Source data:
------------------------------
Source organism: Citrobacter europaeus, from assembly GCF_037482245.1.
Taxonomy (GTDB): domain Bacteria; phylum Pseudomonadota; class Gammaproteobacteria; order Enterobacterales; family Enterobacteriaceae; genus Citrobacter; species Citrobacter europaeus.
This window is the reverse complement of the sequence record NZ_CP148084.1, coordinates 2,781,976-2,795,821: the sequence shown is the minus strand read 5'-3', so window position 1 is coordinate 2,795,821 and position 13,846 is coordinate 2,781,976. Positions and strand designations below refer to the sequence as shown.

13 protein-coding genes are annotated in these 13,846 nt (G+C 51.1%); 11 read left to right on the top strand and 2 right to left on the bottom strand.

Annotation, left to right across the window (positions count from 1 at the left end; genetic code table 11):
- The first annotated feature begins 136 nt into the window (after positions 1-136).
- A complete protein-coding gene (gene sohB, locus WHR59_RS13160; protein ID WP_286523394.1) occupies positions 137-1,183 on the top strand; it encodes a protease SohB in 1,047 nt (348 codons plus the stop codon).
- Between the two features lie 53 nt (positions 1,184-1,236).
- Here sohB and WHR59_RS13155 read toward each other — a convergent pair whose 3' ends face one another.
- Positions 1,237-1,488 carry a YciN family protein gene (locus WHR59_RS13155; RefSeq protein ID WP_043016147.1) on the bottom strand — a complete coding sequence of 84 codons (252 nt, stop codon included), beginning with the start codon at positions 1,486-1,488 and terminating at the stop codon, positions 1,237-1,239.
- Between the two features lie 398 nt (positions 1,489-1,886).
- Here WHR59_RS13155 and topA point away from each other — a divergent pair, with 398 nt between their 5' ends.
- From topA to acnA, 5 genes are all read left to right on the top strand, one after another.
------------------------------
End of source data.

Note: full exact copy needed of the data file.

Source organism: Citrobacter europaeus, from assembly GCF_037482245.1.
Taxonomy (GTDB): domain Bacteria; phylum Pseudomonadota; class Gammaproteobacteria; order Enterobacterales; family Enterobacteriaceae; genus Citrobacter; species Citrobacter europaeus.
This window is the reverse complement of the sequence record NZ_CP148084.1, coordinates 2,781,976-2,795,821: the sequence shown is the minus strand read 5'-3', so window position 1 is coordinate 2,795,821 and position 13,846 is coordinate 2,781,976. Positions and strand designations below refer to the sequence as shown.

13 protein-coding genes are annotated in these 13,846 nt (G+C 51.1%); 11 read left to right on the top strand and 2 right to left on the bottom strand.

Annotation, left to right across the window (positions count from 1 at the left end; genetic code table 11):
- The first annotated feature begins 136 nt into the window (after positions 1-136).
- A complete protein-coding gene (gene sohB, locus WHR59_RS13160; protein ID WP_286523394.1) occupies positions 137-1,183 on the top strand; it encodes a protease SohB in 1,047 nt (348 codons plus the stop codon).
- Between the two features lie 53 nt (positions 1,184-1,236).
- Here sohB and WHR59_RS13155 read toward each other — a convergent pair whose 3' ends face one another.
- Positions 1,237-1,488 carry a YciN family protein gene (locus WHR59_RS13155; RefSeq protein ID WP_043016147.1) on the bottom strand — a complete coding sequence of 84 codons (252 nt, stop codon included), beginning with the start codon at positions 1,486-1,488 and terminating at the stop codon, positions 1,237-1,239.
- Between the two features lie 398 nt (positions 1,489-1,886).
- Here WHR59_RS13155 and topA point away from each other — a divergent pair, with 398 nt between their 5' ends.
- From topA to acnA, 5 genes are all read left to right on the top strand, one after another.